For that alone, today will have been a good day at the office.
We urged the Government to understand the critical role of Government intervention and action that goes beyond simple assertion.
We recognised the importance of supporting people who face unemployment and transition to other jobs.
We sought significant increases in the number of apprenticeships because we know our history and we remember what happened when Government took a laissez-faire approach and abandoned young people and families to the scourge of unemployment.
We recognised the opportunity that apprenticeships would provide for training and planning for the future.
The change that we secured in the Scottish budget is a Labour dividend for families; at last there is a firm commitment on apprenticeships.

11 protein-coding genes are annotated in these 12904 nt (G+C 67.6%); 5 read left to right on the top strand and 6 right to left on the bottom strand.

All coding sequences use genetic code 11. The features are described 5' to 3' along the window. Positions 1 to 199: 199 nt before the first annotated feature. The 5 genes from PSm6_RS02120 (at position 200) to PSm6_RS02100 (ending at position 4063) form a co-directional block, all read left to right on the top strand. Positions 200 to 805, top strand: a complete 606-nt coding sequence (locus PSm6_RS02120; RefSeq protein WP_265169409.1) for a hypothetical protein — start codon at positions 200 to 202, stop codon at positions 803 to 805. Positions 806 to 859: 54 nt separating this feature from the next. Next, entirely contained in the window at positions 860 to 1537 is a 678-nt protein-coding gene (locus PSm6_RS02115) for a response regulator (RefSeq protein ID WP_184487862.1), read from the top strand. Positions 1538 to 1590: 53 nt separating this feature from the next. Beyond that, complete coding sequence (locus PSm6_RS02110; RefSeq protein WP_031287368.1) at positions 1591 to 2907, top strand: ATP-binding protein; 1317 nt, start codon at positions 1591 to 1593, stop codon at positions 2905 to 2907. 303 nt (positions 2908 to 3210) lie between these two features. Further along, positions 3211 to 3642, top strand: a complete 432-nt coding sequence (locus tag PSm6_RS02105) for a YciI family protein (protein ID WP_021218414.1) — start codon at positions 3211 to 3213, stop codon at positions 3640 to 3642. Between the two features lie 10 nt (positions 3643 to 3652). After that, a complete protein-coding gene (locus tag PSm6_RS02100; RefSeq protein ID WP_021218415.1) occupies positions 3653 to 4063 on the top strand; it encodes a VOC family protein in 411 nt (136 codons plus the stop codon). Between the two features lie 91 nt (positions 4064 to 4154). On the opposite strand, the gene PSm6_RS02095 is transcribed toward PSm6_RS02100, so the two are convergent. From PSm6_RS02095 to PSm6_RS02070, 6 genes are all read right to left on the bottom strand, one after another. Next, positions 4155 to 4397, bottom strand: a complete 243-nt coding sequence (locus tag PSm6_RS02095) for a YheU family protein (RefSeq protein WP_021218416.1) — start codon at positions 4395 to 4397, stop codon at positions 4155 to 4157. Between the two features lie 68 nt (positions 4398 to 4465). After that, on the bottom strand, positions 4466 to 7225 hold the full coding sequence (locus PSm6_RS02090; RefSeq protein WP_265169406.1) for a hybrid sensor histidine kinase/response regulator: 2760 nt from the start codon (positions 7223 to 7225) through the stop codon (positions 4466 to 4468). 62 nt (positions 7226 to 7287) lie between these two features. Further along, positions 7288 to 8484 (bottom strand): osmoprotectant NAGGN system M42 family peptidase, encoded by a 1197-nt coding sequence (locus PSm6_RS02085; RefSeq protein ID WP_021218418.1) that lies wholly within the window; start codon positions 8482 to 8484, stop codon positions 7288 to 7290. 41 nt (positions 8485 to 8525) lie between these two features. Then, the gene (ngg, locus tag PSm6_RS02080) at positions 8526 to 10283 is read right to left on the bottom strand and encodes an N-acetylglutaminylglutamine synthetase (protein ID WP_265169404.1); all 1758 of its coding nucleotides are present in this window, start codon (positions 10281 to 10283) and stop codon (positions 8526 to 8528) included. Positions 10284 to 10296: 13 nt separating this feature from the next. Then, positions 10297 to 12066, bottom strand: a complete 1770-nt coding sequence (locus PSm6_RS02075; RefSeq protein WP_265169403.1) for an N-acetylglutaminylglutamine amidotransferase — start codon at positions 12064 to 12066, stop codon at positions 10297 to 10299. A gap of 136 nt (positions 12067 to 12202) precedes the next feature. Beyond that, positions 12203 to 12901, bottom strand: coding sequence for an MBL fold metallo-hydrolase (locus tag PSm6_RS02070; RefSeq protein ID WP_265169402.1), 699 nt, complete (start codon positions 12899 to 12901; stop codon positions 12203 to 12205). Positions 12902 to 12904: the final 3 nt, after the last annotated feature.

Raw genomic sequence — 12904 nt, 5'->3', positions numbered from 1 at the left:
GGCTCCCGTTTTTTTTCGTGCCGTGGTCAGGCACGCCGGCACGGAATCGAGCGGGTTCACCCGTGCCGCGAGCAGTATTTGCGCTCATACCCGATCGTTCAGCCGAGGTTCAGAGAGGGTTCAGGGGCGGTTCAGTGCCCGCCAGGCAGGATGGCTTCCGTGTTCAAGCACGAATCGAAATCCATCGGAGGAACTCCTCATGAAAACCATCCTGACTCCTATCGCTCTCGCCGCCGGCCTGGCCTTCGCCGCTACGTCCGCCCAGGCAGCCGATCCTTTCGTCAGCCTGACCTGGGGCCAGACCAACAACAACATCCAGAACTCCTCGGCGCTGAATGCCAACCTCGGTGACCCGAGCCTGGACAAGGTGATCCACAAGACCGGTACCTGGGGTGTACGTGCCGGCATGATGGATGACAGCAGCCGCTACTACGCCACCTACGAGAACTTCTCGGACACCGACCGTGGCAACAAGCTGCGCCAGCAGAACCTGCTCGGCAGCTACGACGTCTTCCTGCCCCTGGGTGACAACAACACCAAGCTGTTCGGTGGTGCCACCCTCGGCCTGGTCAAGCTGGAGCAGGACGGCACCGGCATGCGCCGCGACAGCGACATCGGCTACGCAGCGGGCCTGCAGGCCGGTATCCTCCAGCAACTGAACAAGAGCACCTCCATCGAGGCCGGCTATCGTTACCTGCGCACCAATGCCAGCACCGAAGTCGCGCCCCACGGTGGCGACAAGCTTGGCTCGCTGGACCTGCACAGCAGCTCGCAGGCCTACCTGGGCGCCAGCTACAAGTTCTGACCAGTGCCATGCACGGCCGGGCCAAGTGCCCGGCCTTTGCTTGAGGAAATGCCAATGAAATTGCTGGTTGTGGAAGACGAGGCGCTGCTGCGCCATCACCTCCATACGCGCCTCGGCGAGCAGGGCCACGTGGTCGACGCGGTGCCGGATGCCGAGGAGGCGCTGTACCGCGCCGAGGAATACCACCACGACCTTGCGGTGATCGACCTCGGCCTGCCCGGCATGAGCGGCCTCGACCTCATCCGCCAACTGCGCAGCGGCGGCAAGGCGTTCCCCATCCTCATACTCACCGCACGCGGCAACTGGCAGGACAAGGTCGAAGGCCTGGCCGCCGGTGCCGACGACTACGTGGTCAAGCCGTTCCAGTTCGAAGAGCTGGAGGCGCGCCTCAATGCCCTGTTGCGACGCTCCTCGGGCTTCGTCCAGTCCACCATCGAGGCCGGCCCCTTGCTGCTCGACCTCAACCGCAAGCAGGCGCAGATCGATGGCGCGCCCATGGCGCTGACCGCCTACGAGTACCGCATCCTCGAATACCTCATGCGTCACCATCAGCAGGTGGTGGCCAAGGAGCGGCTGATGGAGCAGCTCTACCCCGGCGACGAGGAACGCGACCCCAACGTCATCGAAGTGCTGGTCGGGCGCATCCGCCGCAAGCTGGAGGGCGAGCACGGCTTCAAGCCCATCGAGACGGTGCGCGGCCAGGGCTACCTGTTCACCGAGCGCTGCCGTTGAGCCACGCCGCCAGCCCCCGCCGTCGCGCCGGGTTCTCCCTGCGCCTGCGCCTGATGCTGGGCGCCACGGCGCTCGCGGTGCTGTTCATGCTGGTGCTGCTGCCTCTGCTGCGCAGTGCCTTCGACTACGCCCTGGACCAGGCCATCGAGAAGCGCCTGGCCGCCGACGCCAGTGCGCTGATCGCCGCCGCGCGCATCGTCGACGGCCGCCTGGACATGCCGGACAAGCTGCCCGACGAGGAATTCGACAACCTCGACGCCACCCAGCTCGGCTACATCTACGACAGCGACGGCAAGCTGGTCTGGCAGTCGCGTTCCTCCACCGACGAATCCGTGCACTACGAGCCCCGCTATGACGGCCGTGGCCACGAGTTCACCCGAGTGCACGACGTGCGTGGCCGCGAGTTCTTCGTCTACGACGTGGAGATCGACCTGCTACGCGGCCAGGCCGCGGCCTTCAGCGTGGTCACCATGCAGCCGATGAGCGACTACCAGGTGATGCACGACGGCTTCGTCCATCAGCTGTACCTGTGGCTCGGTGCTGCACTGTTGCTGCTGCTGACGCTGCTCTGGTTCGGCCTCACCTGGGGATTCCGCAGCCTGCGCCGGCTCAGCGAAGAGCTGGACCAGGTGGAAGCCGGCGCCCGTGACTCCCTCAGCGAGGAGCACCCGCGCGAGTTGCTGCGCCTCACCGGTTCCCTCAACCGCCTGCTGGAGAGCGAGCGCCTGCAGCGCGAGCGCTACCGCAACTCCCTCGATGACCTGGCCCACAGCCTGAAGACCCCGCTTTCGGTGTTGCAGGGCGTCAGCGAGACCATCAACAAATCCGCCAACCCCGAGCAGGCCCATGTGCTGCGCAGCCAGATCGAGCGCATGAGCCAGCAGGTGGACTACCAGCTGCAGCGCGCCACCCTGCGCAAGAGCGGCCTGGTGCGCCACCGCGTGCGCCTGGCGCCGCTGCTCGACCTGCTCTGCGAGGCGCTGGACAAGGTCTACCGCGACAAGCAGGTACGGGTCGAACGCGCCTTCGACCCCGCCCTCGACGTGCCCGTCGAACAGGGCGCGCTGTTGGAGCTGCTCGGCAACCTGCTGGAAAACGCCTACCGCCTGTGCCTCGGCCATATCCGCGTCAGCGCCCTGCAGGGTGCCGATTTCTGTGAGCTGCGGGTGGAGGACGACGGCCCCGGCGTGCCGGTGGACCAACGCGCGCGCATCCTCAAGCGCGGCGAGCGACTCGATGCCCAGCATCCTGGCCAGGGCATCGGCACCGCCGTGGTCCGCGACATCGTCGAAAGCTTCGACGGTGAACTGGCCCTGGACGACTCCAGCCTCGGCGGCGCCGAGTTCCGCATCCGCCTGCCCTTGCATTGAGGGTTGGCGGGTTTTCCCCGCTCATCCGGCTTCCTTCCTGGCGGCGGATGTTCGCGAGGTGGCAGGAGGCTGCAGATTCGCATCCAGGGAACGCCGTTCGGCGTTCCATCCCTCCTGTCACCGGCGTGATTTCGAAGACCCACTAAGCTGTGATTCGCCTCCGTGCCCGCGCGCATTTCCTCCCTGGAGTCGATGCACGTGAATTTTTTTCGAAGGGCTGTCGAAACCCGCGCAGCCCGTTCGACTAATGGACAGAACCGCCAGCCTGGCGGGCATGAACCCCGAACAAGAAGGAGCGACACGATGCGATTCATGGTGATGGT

Critical issues will come into play in the delivery of that commitment.
In the past, I have raised significant issues about the importance of equality proofing and anti-poverty proofing the budget and the role of equality impact assessments.
I remain concerned that, although the budget allocates moneys, it does not do the hard job of ensuring that we meet the diversity of need in our communities.
We can have no confidence that there is any understanding of how people experience disadvantage and discrimination if the budget process does not explicitly set out how such an understanding is arrived at.
Single outcome agreements play a critical part in addressing need locally, and the social inclusion budget has been entirely devolved to local government.
Stewart Maxwell has said that equality impact assessments should be done but that if they are not done it is for the Equality and Human Rights Commission to investigate.
Such a process would take a long time, and there is a simpler solution, which I urge ministers to accept: if they think that equality impact assessment of single outcome agreements should be undertaken because of how such agreements affect communities, they should say that an agreement will not be accepted without evidence that an equality impact assessment has been done.
It is as simple as that.